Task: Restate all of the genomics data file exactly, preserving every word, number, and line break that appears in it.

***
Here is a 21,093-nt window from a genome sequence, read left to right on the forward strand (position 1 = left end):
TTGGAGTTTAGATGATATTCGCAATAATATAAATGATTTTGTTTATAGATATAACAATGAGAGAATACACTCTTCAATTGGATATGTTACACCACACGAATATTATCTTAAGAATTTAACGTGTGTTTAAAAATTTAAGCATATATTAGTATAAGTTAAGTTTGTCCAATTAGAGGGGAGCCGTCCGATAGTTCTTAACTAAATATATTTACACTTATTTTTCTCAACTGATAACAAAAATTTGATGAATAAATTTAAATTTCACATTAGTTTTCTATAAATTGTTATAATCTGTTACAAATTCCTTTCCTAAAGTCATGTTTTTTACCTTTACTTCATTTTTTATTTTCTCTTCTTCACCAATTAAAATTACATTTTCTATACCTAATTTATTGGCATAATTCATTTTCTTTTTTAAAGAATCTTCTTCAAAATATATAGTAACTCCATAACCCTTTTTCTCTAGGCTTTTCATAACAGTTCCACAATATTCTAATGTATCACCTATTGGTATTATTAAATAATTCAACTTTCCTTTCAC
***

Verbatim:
Here is a 21,093-nt window from a genome sequence, read left to right on the forward strand (position 1 = left end):
TTGGAGTTTAGATGATATTCGCAATAATATAAATGATTTTGTTTATAGATATAACAATGAGAGAATACACTCTTCAATTGGATATGTTACACCACACGAATATTATCTTAAGAATTTAACGTGTGTTTAAAAATTTAAGCATATATTAGTATAAGTTAAGTTTGTCCAATTAGAGGGGAGCCGTCCGATAGTTCTTAACTAAATATATTTACACTTATTTTTCTCAACTGATAACAAAAATTTGATGAATAAATTTAAATTTCACATTAGTTTTCTATAAATTGTTATAATCTGTTACAAATTCCTTTCCTAAAGTCATGTTTTTTACCTTTACTTCATTTTTTATTTTCTCTTCTTCACCAATTAAAATTACATTTTCTATACCTAATTTATTGGCATAATTCATTTTCTTTTTTAAAGAATCTTCTTCAAAATATATAGTAACTCCATAACCCTTTTTCTCTAGGCTTTTCATAACAGTTCCACAATATTCTAATGTATCACCTATTGGTATTATTAAATAATTCAACTTTCCTTTCAC